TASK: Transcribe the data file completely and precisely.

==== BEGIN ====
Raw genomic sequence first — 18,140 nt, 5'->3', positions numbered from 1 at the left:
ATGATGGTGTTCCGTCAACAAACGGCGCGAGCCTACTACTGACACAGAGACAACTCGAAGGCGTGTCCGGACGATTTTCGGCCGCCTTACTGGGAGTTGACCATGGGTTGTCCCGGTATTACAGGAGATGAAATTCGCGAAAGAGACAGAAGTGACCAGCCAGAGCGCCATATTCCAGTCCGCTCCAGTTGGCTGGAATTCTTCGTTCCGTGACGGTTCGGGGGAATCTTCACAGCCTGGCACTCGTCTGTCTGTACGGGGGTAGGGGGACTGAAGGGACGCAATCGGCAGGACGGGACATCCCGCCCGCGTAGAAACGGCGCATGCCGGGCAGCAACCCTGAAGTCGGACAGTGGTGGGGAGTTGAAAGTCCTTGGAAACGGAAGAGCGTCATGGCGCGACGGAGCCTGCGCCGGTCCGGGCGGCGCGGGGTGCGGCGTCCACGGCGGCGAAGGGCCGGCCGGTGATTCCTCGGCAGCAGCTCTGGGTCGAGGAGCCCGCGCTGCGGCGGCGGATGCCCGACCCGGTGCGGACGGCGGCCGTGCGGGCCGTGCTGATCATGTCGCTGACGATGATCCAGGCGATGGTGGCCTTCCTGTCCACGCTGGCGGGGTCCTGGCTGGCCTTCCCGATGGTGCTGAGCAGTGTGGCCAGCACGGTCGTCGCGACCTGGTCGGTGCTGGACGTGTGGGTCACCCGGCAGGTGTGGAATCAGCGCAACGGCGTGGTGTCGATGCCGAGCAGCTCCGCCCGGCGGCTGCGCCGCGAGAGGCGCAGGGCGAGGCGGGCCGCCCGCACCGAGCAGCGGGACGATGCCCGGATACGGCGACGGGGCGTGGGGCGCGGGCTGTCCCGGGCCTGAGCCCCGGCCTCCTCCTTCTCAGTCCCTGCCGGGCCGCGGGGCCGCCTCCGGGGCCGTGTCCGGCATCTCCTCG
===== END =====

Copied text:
Raw genomic sequence first — 18,140 nt, 5'->3', positions numbered from 1 at the left:
ATGATGGTGTTCCGTCAACAAACGGCGCGAGCCTACTACTGACACAGAGACAACTCGAAGGCGTGTCCGGACGATTTTCGGCCGCCTTACTGGGAGTTGACCATGGGTTGTCCCGGTATTACAGGAGATGAAATTCGCGAAAGAGACAGAAGTGACCAGCCAGAGCGCCATATTCCAGTCCGCTCCAGTTGGCTGGAATTCTTCGTTCCGTGACGGTTCGGGGGAATCTTCACAGCCTGGCACTCGTCTGTCTGTACGGGGGTAGGGGGACTGAAGGGACGCAATCGGCAGGACGGGACATCCCGCCCGCGTAGAAACGGCGCATGCCGGGCAGCAACCCTGAAGTCGGACAGTGGTGGGGAGTTGAAAGTCCTTGGAAACGGAAGAGCGTCATGGCGCGACGGAGCCTGCGCCGGTCCGGGCGGCGCGGGGTGCGGCGTCCACGGCGGCGAAGGGCCGGCCGGTGATTCCTCGGCAGCAGCTCTGGGTCGAGGAGCCCGCGCTGCGGCGGCGGATGCCCGACCCGGTGCGGACGGCGGCCGTGCGGGCCGTGCTGATCATGTCGCTGACGATGATCCAGGCGATGGTGGCCTTCCTGTCCACGCTGGCGGGGTCCTGGCTGGCCTTCCCGATGGTGCTGAGCAGTGTGGCCAGCACGGTCGTCGCGACCTGGTCGGTGCTGGACGTGTGGGTCACCCGGCAGGTGTGGAATCAGCGCAACGGCGTGGTGTCGATGCCGAGCAGCTCCGCCCGGCGGCTGCGCCGCGAGAGGCGCAGGGCGAGGCGGGCCGCCCGCACCGAGCAGCGGGACGATGCCCGGATACGGCGACGGGGCGTGGGGCGCGGGCTGTCCCGGGCCTGAGCCCCGGCCTCCTCCTTCTCAGTCCCTGCCGGGCCGCGGGGCCGCCTCCGGGGCCGTGTCCGGCATCTCCTCG